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  • janehcollison

Benefits of resistance or weight training

Updated: Aug 8, 2023


Well, there's a blog post title I never thought I'd be writing! Especially at the age of 58! But a recent sequence of events has led me back to the gym to use the weight-loaded resistance machines. I go just twice a week (hmmm, more or less!) and my routine takes about 40 minutes. I'm absolutely amazed by the benefits I'm seeing in just a couple of months. Here are some highlights:

  • I haven't lost pounds or kilos but I've definitely slimmed down - my clothes fit better

  • My skin texture has improved - less wrinkly and crepey

  • My whole body is more toned and feels much stronger

  • I'm holding myself more upright

  • Riding my bike and my yoga practice are both more effortless

  • I can feel my heart working hard and I get sweaty - without spending hours on a treadmill

  • The horrible hip pain I used to get is pretty much gone

  • No more knee niggles - my knees feel much stronger and look less podgy

  • My lower back niggles a lot less

What led me to the gym was (a) an osteoporosis diagnosis (see my blog post), and (b) a really weak and painful left hip. I thought it was sacro-iliac stuff as I'd had that before. I booked in for some physiotherapy on the NHS and they diagnosed it as my actual hip joint and basically old age. (Yikes!) I was referred for 4 sessions of physio-led gym training. It was amazing! My hip improved after just one session. It felt as though there were muscles around my hip which were weak or just not firing up. My right leg/hip was so much stronger than my left - so I started out doing more on my left leg. I'm now working them both evenly.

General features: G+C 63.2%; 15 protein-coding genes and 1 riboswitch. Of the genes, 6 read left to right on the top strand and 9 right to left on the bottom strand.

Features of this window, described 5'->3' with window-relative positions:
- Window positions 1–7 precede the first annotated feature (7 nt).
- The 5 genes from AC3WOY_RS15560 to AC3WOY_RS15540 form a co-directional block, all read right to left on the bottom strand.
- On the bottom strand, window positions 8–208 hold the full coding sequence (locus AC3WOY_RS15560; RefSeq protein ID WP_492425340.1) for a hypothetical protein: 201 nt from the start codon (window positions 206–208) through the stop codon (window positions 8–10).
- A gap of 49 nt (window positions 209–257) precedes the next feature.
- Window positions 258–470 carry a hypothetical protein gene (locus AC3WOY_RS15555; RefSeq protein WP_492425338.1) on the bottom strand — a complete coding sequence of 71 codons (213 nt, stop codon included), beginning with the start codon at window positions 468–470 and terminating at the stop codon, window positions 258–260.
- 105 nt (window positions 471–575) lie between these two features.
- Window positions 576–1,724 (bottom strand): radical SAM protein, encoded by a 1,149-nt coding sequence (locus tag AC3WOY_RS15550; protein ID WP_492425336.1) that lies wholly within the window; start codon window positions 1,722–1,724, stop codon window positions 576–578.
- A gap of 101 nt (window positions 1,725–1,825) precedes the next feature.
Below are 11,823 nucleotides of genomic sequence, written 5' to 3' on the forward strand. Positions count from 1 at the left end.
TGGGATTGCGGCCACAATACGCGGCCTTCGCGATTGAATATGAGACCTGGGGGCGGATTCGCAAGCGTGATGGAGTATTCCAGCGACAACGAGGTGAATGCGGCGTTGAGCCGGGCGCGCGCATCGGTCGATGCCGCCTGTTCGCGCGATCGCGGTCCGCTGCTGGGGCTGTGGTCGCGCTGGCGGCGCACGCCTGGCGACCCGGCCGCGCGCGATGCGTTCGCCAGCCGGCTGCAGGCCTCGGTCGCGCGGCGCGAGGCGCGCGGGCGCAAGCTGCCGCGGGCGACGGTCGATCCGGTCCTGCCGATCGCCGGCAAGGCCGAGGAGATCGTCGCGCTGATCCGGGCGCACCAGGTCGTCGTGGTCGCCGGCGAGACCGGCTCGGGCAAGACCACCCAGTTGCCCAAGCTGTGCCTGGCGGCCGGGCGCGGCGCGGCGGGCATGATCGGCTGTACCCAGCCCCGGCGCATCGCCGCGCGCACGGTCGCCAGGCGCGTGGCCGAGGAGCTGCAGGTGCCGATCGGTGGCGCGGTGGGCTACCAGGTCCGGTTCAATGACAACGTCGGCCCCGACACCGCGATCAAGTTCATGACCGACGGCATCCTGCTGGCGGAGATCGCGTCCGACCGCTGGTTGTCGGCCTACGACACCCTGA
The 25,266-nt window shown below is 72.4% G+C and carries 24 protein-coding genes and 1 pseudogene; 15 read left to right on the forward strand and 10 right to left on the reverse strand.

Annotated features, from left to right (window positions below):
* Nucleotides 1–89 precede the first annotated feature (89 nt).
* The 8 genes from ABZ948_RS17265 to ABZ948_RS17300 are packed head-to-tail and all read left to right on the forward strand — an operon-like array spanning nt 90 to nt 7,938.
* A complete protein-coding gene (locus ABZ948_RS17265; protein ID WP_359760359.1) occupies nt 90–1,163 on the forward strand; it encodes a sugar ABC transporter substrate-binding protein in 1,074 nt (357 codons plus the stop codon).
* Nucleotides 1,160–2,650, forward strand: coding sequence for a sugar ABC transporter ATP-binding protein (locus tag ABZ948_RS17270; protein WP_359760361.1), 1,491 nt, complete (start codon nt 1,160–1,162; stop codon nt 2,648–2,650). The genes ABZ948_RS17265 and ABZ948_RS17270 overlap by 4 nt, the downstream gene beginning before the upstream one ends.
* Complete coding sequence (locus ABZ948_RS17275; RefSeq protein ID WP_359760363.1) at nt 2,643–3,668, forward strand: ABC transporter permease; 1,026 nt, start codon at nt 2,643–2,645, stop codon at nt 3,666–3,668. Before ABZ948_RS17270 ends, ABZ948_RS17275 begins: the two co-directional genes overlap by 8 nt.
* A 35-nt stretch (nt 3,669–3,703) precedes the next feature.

When those sessions ended, I joined a local gym and booked a one-to-one with their gym trainer to make sure I knew how to use their machines safely.


Here's what I do:

  1. 5 minutes quite fast on the rowing machine to warm up

  2. 3 sets of 8 reps on each machine. I try to have 3 machines on the go at once (depends how busy it is) - working different parts of the body. I rotate my sets around the 3. This means I don't need to pause between sets.

  3. I increase the weight after one set, if I can. As my aim is strength, I want to work as hard as I can - almost to the point where I can't do it.

  4. I shake out and stretch briefly as I finish each body part.

  5. The biggest muscles in the body are: deltoids, lats, glutes, quads and hamstrings. I focus on them.

I'm NOT a fitness expert (just a muscle expert!) - this article is intended to inspire you to find your own experts near you. Kinesiology can also help identify and address imbalances in muscles. Let me know if I can help.




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